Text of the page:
Teachers know that sarx occurs 147 times in the Greek Testament and is translated 24 different ways in the ESV (excluding plurals). We know that logos occurs 334 times and is translated 36 different ways by the NASB. These examples demonstrate that concordance may be an ideal for which to strive, but it is frequently impossible to achieve.
It is often said that translations should honor the syntax of the Greek, or what is called “syntactic correspondence.” If God inspired the author to use a participle, then we should use a participle. If God inspired a prepositional phrase, we should not turn it into a relative clause. The problem of course is that in reality not a single translation does this. Every single one abandons syntactic correspondence when necessary to convey meaning.
We see this for example when syntax is changed to complete an anacoluthon such as 1 Tim 1:3. Both the NASB and the ESV change the participle προσμεῖναι to an imperative. “As I urged you upon my departure for Macedonia, remain on at Ephesus.”
I favor syntactic correspondence when it accurately conveys meaning. I especially want to know when a verbal form is dependent or independent. But the point of translation is meaning, and sometimes meaning is best conveyed with different parts of speech and different grammatical constructions.
Some claim that formal equivalent translations have a higher view of inspiration, recognizing each word as a word from God and hence worthy of translation.
When modern translators do not know for sure what a word or phrase means, I agree that there is value in simply translating the words and leaving interpretation up to the reader. We do not know what “Selah” means in the Psalms, but most translations still include it.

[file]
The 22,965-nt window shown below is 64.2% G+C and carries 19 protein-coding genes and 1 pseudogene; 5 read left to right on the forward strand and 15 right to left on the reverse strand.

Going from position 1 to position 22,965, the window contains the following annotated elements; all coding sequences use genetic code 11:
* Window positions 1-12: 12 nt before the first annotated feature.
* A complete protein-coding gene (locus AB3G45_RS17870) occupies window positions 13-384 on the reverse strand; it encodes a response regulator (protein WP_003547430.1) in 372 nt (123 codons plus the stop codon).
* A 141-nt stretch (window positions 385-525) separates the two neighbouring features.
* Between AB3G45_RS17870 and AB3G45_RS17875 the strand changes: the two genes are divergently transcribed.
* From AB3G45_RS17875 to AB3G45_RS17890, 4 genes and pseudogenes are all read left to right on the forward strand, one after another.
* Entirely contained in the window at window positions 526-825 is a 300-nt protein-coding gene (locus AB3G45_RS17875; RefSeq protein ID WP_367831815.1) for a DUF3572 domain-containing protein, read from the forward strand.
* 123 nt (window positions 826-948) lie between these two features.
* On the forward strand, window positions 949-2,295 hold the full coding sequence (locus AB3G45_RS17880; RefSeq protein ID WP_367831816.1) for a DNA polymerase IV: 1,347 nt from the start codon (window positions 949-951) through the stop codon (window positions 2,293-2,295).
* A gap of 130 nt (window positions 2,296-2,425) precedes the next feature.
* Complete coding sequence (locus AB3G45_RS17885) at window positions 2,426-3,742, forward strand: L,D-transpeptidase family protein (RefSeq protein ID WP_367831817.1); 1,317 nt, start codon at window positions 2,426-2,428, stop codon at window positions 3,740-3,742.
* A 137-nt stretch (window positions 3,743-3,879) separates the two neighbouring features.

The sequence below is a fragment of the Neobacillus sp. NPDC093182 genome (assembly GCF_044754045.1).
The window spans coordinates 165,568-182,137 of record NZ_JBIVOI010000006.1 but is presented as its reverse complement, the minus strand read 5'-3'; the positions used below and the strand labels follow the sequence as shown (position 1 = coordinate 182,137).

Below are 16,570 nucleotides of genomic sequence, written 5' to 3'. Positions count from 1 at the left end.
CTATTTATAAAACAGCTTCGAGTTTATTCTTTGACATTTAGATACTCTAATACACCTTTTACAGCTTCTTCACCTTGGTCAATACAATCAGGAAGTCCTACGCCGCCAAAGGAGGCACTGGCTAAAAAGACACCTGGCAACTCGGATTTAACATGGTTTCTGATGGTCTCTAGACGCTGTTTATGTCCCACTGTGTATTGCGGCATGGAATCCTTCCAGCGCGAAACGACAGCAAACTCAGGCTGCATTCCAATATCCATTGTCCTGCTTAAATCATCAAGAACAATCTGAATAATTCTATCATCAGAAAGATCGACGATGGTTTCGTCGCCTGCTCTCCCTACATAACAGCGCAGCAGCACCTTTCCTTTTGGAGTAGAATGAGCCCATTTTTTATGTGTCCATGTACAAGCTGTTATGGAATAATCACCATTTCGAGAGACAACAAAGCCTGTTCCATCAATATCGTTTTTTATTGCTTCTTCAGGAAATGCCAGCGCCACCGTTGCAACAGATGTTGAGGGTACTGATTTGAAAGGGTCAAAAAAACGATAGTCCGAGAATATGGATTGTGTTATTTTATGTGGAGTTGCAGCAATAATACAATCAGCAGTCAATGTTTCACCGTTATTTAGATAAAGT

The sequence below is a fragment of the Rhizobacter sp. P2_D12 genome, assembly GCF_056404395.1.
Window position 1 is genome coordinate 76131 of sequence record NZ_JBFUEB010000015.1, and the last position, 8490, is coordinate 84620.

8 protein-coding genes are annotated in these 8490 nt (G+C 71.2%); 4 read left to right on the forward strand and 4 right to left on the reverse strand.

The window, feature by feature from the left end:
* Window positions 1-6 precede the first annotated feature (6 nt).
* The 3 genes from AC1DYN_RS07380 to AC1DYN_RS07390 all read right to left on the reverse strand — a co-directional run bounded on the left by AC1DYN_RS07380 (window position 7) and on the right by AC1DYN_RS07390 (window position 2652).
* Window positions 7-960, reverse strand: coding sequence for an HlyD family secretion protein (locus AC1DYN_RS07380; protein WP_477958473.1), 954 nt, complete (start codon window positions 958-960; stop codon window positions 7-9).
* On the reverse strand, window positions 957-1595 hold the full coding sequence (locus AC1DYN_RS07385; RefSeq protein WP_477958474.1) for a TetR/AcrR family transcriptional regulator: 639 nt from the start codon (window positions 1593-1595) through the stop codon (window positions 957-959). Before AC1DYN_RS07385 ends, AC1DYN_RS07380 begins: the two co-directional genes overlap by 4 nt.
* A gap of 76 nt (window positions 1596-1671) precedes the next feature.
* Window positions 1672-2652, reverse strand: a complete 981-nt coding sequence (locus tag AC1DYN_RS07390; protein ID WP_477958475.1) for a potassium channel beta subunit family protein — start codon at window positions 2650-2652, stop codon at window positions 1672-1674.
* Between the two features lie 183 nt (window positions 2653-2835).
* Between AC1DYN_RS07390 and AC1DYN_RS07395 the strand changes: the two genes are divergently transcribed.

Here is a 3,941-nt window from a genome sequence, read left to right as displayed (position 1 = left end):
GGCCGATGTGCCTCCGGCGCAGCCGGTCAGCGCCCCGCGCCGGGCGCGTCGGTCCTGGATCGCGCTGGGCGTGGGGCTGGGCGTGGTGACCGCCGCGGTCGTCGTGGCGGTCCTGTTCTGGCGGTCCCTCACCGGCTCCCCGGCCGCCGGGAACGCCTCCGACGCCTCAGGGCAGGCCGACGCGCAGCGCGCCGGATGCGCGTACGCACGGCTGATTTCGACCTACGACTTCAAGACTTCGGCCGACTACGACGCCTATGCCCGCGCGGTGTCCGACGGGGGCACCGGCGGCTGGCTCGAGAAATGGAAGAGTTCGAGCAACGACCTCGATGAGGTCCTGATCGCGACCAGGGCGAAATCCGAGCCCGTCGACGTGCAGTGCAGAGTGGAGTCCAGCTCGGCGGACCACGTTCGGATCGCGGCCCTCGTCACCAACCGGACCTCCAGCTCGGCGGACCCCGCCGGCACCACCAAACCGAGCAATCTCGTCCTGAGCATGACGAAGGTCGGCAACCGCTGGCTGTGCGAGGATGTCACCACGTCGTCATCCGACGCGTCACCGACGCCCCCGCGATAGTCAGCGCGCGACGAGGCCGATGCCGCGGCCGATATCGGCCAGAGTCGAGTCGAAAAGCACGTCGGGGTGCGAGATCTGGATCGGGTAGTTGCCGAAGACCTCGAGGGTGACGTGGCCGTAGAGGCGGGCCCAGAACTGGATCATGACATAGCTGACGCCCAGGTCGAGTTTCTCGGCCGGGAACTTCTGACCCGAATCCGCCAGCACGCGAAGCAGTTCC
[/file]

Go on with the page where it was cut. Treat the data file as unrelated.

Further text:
However, an insistence on translating every Greek and Hebrew word shows a defective view of language and how it conveys meaning. My view of “verbal plenary inspiration” means that the meaning conveyed by every word is from God and should be reflected in the translation; however, if inspiration applied only to the words, then none of us would or should be reading English Bibles since those inspired words are in Hebrew, Aramaic, and Greek.
Consider the story of the prodigal son. When the father saw his prodigal son returning, he ran and “fell on his neck” (KJV, Luke 15:20). While that is a word-for-word translation, it certainly is not what the text means. Even the NASB, the most formal equivalent translation in English, says that the father “embraced” him, with the footnote, “Lit fell on his neck.” If that is what it literally means, then why not translate it as such? The NET’s footnote is much better: “Grk ‘he fell on his neck.’” The idiom means the father “embraced” (ESV, NLT) or hugged his son (NET). The NIV is clever in preserving the idiom in an understandable way; “threw his arms around his neck” (also CSB).
A translation should make sense, written in the vernacular of the receptor language. Meaning can be conveyed by a word, but usually it is conveyed by a group of words. Insisting that formal equivalent translations have a higher view of inspiration reflects a defective view of how language conveys meaning.
For my fuller paper on this topic, click here.